when it comes to immersion in the postmodern world, boomers are half postmodern, while xers are completely postmodern. in terms of imagery it looks like this: many boomers are wading knee-deep off the pomo beachfront (wearing flotation donuts), while most xers are barefoot and surfing the tsunami waves deep at sea. so the age thing needs to be put aside, because it fools boomers into thinking that xers are "just like them, but a few years younger," which is WAY OFF THE MARK and the source of endless frustration for us xers who are in desperate need of understanding mentors who can lift us up for our unique gifts as a generation, rather than dismissing us, trying to speak for us, or bullying us out of the way.

it is my hope that before they retire on us, those wise ones among the silent generation will continue to step up to the plate and help newly powerful boomers to re-connect to their slightly younger xer brothers and sisters, as this is absolutely critical to the health and strenght of the church well into the early 21st century.

i conclude this post with words from wise silent elder robert webber. in his column he is talking about worship, but the insights are broader than worship, and are really about a new ethos for being church that is struggling to emerge.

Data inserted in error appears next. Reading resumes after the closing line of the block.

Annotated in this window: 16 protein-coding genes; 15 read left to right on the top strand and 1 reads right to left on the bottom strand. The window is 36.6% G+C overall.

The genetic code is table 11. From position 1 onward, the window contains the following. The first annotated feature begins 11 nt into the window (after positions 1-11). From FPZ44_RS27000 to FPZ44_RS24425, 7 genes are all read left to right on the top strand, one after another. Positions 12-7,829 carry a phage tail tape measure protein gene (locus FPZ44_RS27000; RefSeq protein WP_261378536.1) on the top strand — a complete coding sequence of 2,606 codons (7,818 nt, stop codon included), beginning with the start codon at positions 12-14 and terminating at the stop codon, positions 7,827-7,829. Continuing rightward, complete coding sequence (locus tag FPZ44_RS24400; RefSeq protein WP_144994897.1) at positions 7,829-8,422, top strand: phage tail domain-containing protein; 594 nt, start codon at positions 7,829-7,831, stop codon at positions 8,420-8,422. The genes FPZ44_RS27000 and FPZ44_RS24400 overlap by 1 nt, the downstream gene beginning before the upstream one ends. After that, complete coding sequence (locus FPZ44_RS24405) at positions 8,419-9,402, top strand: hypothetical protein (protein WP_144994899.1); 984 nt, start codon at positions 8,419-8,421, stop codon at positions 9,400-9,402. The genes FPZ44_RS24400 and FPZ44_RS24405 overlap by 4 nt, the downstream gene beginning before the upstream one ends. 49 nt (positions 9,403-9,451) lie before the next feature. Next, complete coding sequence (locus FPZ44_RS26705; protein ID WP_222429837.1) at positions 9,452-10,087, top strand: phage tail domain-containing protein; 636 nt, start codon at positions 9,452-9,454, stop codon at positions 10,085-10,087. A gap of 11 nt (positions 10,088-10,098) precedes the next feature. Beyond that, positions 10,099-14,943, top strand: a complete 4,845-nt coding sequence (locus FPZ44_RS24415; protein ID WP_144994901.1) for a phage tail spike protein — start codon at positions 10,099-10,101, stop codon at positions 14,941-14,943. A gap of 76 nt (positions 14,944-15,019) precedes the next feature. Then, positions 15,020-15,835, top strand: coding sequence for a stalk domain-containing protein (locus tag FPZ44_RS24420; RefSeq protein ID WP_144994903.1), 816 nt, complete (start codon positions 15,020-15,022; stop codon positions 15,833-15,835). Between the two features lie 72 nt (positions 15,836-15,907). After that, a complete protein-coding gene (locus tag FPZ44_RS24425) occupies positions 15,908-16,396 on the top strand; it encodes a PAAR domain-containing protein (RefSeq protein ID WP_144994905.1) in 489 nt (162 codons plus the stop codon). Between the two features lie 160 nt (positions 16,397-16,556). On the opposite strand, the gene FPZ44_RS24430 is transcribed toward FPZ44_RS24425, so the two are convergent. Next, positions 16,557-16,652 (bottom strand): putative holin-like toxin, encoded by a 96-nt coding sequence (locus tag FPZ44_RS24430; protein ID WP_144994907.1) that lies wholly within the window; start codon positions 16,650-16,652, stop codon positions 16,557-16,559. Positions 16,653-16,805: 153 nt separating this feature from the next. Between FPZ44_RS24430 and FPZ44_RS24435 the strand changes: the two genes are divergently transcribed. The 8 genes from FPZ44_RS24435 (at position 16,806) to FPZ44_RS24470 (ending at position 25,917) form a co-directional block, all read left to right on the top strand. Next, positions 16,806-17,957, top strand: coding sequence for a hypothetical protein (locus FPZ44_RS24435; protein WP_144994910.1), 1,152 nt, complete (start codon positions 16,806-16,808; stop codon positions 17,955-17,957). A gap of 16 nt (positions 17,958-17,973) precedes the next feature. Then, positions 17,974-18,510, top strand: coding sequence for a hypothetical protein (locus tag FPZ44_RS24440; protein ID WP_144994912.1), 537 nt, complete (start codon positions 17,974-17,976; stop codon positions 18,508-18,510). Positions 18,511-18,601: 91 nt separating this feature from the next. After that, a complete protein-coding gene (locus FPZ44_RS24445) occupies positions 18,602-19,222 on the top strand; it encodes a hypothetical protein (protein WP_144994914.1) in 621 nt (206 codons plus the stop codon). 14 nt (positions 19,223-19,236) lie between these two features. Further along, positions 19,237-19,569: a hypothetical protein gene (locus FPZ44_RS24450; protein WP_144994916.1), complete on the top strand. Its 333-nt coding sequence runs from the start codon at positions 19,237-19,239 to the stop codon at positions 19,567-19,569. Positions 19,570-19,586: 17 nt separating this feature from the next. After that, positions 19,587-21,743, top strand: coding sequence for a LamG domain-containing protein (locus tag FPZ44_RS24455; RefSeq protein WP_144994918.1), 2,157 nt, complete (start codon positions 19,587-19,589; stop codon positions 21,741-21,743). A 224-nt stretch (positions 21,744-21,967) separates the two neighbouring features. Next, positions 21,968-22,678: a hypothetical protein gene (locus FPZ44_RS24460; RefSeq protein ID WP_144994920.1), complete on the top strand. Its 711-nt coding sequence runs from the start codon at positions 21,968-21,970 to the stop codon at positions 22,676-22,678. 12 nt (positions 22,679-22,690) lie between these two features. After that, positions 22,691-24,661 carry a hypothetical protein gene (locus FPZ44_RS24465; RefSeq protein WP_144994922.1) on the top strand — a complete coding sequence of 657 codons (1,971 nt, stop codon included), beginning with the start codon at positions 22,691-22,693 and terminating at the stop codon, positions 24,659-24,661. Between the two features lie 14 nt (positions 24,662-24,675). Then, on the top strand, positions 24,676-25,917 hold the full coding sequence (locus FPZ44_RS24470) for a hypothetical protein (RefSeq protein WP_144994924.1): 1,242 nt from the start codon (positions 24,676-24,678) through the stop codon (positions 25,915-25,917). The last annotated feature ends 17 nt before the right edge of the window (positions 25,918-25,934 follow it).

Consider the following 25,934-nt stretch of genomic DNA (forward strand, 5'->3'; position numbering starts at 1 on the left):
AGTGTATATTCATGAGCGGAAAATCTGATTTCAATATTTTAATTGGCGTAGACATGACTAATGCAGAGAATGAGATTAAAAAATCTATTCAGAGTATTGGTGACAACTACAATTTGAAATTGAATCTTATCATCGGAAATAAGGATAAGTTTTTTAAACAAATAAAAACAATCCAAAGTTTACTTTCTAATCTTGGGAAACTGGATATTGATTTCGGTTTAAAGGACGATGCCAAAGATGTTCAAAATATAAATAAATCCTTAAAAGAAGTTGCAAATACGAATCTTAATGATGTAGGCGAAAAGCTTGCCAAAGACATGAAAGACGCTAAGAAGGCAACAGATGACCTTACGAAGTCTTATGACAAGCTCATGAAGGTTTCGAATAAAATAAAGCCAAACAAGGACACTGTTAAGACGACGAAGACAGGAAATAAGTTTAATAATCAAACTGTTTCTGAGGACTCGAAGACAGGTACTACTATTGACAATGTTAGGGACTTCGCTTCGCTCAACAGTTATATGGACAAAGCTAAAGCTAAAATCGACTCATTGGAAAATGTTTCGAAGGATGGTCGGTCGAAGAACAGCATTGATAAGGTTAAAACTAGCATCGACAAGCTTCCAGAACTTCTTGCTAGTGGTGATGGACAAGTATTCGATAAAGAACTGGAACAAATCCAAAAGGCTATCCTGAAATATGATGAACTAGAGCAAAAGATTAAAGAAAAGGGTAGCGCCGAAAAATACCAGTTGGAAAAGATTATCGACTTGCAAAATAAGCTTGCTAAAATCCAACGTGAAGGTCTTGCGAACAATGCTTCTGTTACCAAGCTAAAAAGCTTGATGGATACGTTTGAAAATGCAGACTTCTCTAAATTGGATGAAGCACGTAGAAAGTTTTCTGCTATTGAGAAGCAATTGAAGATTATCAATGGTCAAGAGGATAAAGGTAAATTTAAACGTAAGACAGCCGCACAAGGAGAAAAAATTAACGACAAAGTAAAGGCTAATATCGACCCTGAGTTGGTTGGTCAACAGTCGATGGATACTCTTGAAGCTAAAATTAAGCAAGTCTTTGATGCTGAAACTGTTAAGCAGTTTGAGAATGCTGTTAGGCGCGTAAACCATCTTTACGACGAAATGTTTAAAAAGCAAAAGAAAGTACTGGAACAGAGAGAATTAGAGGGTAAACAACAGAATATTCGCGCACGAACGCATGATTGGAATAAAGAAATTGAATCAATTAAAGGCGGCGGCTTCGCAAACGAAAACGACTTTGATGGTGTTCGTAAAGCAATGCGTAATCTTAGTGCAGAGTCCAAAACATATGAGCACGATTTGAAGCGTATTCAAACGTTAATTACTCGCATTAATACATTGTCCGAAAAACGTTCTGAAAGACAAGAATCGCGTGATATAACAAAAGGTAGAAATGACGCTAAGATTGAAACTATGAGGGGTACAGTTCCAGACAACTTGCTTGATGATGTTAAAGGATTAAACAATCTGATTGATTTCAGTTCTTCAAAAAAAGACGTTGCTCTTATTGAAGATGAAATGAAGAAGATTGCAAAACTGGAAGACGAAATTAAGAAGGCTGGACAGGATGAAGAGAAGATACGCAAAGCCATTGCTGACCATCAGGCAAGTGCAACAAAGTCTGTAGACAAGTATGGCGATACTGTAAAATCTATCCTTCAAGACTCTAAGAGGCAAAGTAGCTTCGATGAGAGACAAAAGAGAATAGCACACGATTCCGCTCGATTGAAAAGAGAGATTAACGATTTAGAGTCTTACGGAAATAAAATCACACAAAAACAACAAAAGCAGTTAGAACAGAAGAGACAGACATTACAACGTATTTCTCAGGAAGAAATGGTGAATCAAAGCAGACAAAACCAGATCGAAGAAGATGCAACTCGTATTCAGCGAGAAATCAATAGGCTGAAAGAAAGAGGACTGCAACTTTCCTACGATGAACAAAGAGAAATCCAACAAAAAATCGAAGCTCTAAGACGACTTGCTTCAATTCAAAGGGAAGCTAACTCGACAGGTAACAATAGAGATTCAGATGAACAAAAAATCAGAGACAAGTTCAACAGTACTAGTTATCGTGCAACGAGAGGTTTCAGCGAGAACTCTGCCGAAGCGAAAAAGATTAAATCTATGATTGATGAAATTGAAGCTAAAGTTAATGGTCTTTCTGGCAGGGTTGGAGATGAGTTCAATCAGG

weber writes "postmodernity and 9/11 are introducing a cultural change, every bit as great as the cultural change of the 1960's that introduced music driven contemporary worship. and the boomers are digging in... the boomers who still drink from the hydrant of church growth, whose approach to the church and its worship is market driven, music driven, numbers driven, and therapy driven, are as intractable as their parents, the traditionalists of another era. so what will happen? the same thing that happened in the 1960's and the 1970's. a new phenomena is now emerging out of the ashes of the contemporary worship movement. all over the world new leadership is emerging in new start-up churches. like our 9/11 culture, it is more conservative, going back to basics. and like our postmodern world, it is eclectic in its choice of music and in its embrace of the smorgasboard of Christian traditions... the old war between traditional and contemporary worship makes no sense to the emerging leadership as they prefer the inclusivity of both and..."